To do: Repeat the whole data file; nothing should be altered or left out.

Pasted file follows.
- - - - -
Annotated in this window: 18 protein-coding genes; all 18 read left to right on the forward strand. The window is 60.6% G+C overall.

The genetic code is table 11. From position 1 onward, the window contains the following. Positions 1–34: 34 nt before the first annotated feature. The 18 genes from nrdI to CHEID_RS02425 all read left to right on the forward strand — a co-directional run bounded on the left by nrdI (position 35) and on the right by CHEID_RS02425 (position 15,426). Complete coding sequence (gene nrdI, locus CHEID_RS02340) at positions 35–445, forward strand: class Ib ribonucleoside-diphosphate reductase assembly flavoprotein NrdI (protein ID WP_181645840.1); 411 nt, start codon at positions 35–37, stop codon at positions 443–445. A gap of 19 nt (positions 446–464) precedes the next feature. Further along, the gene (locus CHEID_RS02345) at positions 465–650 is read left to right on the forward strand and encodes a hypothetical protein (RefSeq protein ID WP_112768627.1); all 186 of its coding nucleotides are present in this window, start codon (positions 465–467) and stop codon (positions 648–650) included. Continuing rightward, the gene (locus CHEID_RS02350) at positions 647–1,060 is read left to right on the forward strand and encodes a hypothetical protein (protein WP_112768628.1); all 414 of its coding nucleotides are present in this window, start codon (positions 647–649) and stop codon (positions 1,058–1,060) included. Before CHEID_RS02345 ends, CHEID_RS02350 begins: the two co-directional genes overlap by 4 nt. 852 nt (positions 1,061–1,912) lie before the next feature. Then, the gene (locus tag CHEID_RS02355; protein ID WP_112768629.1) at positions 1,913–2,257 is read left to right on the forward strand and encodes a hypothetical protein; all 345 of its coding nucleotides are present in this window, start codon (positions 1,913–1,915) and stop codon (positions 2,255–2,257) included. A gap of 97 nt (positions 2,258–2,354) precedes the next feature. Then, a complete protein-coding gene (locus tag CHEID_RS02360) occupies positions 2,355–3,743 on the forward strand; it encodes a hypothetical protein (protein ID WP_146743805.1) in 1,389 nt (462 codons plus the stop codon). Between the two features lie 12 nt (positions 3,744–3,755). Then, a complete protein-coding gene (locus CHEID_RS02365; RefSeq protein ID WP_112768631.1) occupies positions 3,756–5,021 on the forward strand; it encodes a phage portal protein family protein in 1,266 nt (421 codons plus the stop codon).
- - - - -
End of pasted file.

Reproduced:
Annotated in this window: 18 protein-coding genes; all 18 read left to right on the forward strand. The window is 60.6% G+C overall.

The genetic code is table 11. From position 1 onward, the window contains the following. Positions 1–34: 34 nt before the first annotated feature. The 18 genes from nrdI to CHEID_RS02425 all read left to right on the forward strand — a co-directional run bounded on the left by nrdI (position 35) and on the right by CHEID_RS02425 (position 15,426). Complete coding sequence (gene nrdI, locus CHEID_RS02340) at positions 35–445, forward strand: class Ib ribonucleoside-diphosphate reductase assembly flavoprotein NrdI (protein ID WP_181645840.1); 411 nt, start codon at positions 35–37, stop codon at positions 443–445. A gap of 19 nt (positions 446–464) precedes the next feature. Further along, the gene (locus CHEID_RS02345) at positions 465–650 is read left to right on the forward strand and encodes a hypothetical protein (RefSeq protein ID WP_112768627.1); all 186 of its coding nucleotides are present in this window, start codon (positions 465–467) and stop codon (positions 648–650) included. Continuing rightward, the gene (locus CHEID_RS02350) at positions 647–1,060 is read left to right on the forward strand and encodes a hypothetical protein (protein WP_112768628.1); all 414 of its coding nucleotides are present in this window, start codon (positions 647–649) and stop codon (positions 1,058–1,060) included. Before CHEID_RS02345 ends, CHEID_RS02350 begins: the two co-directional genes overlap by 4 nt. 852 nt (positions 1,061–1,912) lie before the next feature. Then, the gene (locus tag CHEID_RS02355; protein ID WP_112768629.1) at positions 1,913–2,257 is read left to right on the forward strand and encodes a hypothetical protein; all 345 of its coding nucleotides are present in this window, start codon (positions 1,913–1,915) and stop codon (positions 2,255–2,257) included. A gap of 97 nt (positions 2,258–2,354) precedes the next feature. Then, a complete protein-coding gene (locus tag CHEID_RS02360) occupies positions 2,355–3,743 on the forward strand; it encodes a hypothetical protein (protein ID WP_146743805.1) in 1,389 nt (462 codons plus the stop codon). Between the two features lie 12 nt (positions 3,744–3,755). Then, a complete protein-coding gene (locus CHEID_RS02365; RefSeq protein ID WP_112768631.1) occupies positions 3,756–5,021 on the forward strand; it encodes a phage portal protein family protein in 1,266 nt (421 codons plus the stop codon).